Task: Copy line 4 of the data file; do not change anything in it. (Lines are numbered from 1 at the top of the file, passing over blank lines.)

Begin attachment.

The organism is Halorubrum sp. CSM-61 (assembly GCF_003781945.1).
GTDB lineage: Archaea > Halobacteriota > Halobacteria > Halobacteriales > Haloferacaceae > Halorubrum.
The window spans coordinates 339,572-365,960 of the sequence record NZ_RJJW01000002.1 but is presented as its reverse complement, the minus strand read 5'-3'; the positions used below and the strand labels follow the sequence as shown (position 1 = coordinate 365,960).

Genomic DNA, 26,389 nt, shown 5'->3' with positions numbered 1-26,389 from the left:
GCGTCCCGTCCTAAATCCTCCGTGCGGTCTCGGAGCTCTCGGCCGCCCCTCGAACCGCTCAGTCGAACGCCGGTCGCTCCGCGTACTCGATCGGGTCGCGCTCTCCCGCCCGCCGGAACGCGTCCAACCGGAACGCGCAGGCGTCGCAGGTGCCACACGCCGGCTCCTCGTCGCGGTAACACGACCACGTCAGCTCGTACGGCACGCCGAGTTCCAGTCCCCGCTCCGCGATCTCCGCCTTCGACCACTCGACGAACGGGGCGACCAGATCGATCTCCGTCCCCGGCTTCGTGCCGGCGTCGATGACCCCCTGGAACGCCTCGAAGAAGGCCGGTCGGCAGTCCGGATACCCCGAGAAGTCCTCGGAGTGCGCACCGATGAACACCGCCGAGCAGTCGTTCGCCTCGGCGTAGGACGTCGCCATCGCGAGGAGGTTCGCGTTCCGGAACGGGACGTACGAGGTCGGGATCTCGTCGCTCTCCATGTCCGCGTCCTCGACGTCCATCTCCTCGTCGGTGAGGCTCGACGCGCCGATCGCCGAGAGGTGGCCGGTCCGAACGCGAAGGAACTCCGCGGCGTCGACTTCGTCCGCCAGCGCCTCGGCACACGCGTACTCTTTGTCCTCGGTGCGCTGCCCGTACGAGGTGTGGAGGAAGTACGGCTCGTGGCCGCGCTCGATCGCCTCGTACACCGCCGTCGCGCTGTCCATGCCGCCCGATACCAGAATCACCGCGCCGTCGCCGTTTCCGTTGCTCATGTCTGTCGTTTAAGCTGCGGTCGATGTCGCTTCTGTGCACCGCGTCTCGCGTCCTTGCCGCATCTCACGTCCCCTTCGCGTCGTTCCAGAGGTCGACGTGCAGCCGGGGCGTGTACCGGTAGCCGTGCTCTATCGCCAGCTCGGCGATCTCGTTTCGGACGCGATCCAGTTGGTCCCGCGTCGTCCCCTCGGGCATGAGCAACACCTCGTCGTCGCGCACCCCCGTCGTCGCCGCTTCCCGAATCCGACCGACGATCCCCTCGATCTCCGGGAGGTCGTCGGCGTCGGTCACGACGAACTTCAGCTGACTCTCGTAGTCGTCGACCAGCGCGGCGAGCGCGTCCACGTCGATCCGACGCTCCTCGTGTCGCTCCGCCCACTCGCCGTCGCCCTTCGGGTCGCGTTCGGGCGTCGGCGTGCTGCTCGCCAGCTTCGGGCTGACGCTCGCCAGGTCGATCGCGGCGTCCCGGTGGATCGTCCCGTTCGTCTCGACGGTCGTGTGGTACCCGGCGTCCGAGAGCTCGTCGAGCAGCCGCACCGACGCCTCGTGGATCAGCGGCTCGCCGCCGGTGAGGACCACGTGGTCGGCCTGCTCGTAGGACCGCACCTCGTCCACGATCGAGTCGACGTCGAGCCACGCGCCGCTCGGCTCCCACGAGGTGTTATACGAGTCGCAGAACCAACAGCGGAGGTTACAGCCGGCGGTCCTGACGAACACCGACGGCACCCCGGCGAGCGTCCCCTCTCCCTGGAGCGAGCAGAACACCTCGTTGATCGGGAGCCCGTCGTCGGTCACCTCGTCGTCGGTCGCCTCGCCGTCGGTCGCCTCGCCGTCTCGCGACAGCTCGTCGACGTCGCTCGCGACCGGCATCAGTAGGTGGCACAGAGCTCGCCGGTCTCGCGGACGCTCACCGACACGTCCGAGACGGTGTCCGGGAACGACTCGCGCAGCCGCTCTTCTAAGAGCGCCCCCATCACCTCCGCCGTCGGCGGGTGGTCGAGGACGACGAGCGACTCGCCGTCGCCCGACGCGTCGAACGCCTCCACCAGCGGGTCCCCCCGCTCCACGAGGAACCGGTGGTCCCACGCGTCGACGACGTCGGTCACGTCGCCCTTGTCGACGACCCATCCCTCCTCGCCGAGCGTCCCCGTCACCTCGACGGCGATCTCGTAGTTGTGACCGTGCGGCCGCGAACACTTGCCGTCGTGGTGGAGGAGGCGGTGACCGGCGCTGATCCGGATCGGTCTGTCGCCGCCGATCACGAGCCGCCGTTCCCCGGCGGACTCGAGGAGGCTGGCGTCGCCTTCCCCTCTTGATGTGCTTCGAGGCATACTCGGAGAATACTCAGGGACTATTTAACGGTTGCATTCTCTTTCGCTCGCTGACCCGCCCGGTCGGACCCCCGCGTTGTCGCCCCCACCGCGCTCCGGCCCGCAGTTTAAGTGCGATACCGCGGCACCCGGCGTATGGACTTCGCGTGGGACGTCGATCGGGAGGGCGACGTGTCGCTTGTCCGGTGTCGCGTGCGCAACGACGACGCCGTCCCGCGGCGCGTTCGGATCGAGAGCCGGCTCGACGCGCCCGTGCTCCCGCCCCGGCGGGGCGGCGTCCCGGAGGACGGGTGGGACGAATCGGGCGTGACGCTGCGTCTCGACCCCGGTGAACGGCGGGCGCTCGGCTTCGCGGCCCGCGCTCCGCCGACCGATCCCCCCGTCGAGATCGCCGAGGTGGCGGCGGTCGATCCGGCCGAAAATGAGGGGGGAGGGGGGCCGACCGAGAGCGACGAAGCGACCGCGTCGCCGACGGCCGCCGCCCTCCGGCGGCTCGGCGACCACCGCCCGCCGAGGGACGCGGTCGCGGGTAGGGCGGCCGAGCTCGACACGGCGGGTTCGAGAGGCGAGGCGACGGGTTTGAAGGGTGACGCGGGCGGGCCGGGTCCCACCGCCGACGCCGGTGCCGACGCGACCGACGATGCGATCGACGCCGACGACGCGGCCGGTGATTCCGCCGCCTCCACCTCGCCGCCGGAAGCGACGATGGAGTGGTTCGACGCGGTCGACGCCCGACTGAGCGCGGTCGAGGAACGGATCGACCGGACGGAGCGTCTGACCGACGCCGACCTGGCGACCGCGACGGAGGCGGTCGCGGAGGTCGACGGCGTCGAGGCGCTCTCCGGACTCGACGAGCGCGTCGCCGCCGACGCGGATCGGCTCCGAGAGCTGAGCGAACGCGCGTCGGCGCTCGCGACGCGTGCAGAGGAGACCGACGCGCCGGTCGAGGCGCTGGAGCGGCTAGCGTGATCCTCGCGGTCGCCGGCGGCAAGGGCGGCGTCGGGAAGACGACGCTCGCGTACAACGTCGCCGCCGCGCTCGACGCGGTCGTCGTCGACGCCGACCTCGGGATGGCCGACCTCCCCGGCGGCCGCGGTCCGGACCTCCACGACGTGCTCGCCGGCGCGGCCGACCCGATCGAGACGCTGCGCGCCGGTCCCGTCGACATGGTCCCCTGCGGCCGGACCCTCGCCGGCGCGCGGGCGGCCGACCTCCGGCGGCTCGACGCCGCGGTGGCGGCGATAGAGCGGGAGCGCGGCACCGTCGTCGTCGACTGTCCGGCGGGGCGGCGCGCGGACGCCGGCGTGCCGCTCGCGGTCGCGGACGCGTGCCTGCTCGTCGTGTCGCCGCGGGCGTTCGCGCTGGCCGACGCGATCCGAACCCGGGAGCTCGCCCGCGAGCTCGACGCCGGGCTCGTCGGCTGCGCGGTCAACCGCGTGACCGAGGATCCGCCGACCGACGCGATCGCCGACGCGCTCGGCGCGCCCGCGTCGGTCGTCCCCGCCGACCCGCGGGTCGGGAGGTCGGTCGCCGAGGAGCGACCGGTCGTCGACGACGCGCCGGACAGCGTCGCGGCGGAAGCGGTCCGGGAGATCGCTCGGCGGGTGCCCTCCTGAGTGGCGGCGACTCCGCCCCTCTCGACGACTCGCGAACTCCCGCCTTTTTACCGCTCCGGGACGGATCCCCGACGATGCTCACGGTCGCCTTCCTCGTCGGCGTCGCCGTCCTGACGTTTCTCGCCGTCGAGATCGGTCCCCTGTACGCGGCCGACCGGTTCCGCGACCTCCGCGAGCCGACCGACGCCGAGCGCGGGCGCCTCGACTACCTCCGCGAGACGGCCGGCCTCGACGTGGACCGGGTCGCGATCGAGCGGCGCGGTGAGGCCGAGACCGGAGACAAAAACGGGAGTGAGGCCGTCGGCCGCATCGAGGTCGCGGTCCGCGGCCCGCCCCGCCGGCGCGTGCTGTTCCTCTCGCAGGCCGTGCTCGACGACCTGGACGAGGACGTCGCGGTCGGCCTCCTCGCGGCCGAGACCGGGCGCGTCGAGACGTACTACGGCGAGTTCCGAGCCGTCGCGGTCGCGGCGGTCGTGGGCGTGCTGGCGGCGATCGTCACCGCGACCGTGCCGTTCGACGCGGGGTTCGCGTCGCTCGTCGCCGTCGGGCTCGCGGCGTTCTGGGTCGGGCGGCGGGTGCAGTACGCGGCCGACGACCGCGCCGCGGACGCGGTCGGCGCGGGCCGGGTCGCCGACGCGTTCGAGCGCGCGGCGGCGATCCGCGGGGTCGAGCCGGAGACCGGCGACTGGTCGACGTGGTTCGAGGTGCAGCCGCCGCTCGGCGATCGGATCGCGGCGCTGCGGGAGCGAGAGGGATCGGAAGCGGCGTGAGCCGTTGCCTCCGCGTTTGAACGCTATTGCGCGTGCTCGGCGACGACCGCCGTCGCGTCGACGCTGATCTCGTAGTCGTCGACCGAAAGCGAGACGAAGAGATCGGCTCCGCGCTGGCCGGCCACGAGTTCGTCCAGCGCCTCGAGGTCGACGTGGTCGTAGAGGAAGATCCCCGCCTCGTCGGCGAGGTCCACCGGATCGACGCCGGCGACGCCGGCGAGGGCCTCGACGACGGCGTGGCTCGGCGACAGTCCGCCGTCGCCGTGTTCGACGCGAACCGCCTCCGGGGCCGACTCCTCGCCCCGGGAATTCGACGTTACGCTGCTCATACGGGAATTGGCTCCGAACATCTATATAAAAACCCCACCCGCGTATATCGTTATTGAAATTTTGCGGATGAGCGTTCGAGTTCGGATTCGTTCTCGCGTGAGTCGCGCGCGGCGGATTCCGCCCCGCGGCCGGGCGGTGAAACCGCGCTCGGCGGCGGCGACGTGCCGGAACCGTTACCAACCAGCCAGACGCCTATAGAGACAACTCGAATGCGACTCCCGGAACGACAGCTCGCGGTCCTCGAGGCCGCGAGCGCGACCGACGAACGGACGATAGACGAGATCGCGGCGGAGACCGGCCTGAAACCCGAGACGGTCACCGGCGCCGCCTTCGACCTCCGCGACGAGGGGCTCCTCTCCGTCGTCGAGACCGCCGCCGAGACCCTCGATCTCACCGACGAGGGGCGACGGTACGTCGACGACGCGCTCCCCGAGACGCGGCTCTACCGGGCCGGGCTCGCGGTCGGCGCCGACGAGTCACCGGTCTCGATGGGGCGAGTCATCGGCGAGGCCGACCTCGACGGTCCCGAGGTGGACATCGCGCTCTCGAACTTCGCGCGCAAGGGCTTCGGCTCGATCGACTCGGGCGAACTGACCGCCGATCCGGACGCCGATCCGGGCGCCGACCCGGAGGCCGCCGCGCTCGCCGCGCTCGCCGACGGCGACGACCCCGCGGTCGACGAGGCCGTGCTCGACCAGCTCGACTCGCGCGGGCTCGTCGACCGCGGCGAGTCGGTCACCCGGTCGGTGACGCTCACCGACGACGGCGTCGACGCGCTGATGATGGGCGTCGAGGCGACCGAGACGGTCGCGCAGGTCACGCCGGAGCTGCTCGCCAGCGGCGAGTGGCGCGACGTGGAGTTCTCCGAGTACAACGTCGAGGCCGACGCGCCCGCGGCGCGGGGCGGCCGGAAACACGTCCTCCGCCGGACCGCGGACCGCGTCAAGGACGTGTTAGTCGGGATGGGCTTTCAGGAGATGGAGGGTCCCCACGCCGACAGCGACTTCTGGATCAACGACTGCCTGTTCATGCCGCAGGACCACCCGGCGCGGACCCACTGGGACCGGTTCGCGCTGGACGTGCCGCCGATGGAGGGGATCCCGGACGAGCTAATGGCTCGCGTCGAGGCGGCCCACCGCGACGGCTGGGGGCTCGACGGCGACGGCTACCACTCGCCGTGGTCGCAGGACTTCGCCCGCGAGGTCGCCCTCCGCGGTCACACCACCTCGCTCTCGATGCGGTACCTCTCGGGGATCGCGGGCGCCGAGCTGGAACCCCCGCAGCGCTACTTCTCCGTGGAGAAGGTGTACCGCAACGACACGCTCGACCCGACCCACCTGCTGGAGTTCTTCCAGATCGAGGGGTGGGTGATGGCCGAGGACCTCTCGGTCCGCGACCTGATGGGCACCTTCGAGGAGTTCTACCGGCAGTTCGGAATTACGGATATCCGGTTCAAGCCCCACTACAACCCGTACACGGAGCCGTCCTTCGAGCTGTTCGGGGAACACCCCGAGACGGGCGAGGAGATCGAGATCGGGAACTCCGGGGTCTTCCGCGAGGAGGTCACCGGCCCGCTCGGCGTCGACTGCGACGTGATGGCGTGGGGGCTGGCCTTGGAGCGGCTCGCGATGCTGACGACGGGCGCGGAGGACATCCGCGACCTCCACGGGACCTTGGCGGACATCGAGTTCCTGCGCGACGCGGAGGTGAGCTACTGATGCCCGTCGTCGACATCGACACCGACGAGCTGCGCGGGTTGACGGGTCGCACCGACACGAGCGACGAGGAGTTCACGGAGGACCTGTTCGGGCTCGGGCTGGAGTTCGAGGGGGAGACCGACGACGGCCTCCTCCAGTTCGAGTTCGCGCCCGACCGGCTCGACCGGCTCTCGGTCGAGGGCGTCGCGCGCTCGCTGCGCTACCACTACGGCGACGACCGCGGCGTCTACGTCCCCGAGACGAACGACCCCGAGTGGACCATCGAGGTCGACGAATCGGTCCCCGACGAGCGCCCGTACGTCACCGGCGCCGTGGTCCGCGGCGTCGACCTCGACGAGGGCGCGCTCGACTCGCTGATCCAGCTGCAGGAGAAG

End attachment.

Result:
Genomic DNA, 26,389 nt, shown 5'->3' with positions numbered 1-26,389 from the left: